DALLAS — It’s cheap, easy to conceal, and deadlier than any other drug. But what exactly is fentanyl, where is it coming from and how is it so easily ending up in our schools and on our streets?
It killed three middle schoolers in Carrollton recently. And first responders in Dallas dealt with at least 27 suspected overdose cases in one night alone. In this episode of Y’all-itics, the Jasons take their questions to a supervisor from the DEA in Dallas.
Associate Special Agent in Charge Wade Sparks explains the scope of the problem in a way we haven’t heard before, revealing specific apps that parents should look for on their child’s mobile device and why it’s so hard to track these drug transactions.
It has become so concerning that Texas schools are now stocking an antidote. Dallas City Councilwoman Paula Blackmon helped launch a provocative new ad campaign. And state lawmakers in Austin are debating bills to address the growing number of deaths.
“I’ve got three boys that I’m having these conversations with, that I’m getting information from saying, you know, 'Another one of my friend’s friends has passed because of a fentanyl Percocet,'” Blackmon said. “Or I get an email from our DPD that shows an address that I’m quite aware of and it’s my son’s friend who has been poisoned. And this happened a year ago."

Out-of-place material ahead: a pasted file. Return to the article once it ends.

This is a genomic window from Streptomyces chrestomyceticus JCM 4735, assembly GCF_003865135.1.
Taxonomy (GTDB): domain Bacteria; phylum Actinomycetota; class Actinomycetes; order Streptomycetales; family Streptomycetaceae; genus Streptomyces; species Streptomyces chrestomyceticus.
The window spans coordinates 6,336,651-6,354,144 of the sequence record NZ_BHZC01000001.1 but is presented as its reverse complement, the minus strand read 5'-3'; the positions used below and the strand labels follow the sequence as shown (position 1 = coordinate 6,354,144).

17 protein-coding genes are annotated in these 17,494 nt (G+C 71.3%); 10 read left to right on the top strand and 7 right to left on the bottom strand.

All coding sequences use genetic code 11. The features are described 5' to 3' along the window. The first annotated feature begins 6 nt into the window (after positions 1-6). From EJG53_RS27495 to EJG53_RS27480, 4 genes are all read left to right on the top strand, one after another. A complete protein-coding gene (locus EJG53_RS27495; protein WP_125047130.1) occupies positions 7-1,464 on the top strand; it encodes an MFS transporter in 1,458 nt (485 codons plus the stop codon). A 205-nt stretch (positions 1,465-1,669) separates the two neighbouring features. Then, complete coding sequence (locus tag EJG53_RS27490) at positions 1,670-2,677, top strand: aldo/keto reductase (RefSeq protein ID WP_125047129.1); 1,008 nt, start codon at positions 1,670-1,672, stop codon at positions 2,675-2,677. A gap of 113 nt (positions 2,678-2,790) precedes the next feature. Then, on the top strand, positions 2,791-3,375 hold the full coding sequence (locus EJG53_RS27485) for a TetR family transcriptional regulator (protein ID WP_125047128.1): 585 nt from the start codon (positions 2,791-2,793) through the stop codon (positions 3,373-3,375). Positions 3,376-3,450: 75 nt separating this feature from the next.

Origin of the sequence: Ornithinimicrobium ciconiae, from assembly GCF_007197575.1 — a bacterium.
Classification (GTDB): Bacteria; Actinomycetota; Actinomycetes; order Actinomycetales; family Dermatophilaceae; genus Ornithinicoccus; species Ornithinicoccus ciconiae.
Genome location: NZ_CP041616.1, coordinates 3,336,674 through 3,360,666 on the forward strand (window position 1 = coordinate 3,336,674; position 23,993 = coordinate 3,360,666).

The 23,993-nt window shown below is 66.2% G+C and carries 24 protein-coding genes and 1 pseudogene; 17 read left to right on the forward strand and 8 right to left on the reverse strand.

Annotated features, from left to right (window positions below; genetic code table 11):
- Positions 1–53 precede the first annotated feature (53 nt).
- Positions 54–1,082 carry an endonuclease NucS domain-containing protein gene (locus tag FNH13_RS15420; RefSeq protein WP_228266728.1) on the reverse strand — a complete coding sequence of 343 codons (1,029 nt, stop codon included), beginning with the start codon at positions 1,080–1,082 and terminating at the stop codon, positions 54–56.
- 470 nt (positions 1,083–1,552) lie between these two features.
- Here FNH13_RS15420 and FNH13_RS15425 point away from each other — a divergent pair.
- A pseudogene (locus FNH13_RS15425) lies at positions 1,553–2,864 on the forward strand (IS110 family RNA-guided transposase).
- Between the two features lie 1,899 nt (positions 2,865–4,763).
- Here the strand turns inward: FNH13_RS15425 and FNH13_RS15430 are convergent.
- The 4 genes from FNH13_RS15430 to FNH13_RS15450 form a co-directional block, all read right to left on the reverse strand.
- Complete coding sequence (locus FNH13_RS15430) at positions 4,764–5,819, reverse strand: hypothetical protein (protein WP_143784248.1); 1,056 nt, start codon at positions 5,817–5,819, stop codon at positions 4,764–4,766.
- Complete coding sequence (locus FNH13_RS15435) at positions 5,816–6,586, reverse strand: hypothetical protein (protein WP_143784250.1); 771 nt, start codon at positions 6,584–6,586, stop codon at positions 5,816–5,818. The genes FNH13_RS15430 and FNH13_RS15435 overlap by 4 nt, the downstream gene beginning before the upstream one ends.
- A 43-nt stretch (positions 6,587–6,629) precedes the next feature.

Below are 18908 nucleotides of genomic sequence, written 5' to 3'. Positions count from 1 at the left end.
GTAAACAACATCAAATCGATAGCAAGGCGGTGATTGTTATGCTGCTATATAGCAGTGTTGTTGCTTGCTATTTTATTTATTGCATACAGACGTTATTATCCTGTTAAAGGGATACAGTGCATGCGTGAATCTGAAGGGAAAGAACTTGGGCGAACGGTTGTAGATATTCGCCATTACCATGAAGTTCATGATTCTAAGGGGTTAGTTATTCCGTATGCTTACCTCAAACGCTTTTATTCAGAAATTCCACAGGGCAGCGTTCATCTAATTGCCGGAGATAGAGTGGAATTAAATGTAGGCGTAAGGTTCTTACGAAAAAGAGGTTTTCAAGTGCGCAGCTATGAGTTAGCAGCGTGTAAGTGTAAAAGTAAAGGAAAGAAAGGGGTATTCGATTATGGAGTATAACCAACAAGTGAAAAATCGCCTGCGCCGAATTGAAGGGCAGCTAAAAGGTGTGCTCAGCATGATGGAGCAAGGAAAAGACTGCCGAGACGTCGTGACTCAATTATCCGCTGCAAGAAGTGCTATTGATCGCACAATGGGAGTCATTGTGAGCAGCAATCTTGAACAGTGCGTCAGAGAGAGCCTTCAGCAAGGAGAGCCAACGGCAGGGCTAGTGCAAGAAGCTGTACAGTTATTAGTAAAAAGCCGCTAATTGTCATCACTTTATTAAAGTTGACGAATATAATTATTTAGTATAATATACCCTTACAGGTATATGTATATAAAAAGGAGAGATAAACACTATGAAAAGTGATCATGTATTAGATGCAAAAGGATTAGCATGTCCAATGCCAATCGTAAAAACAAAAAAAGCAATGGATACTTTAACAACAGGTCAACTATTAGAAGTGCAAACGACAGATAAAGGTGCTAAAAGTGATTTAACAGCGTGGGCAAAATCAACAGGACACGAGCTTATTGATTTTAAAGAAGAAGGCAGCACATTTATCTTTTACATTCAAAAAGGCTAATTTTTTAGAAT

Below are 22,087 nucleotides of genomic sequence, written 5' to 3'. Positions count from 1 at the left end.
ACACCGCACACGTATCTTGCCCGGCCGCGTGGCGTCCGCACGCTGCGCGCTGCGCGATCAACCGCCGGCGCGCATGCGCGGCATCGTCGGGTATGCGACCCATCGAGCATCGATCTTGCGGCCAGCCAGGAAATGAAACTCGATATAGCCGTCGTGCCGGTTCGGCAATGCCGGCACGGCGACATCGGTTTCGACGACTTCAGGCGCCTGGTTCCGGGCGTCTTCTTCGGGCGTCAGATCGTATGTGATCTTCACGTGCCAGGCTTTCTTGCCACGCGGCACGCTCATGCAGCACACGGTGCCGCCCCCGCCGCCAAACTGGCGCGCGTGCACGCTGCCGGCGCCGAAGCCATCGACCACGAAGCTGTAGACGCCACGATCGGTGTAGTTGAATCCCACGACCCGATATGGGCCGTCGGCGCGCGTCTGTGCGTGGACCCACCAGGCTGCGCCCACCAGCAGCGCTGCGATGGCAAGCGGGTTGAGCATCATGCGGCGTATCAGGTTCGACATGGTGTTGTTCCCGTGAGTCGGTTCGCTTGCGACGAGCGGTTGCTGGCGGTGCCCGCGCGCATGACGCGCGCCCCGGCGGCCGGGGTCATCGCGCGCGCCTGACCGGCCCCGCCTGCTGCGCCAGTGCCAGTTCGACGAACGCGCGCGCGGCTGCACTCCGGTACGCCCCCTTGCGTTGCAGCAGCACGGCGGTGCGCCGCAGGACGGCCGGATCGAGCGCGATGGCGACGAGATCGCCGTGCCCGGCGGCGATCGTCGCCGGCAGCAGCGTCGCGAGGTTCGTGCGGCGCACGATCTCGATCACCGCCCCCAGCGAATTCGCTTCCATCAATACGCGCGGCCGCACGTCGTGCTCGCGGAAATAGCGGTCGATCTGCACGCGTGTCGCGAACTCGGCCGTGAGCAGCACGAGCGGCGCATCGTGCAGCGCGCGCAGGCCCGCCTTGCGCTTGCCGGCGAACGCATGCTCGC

Blackmon says there must be a focused approach, with individuals, city, county, and state officials working together, as well as parents, schools, and law enforcement.
“We’re going to bring families together and have a really hard conversation about how to have these hard conversations with our youngsters," Blackmon said. "We’re going to focus on putting up ads. We’re going to put it out there everywhere we go because I do believe that when parents know what outcomes can happen from one pill, they will have these conversations."
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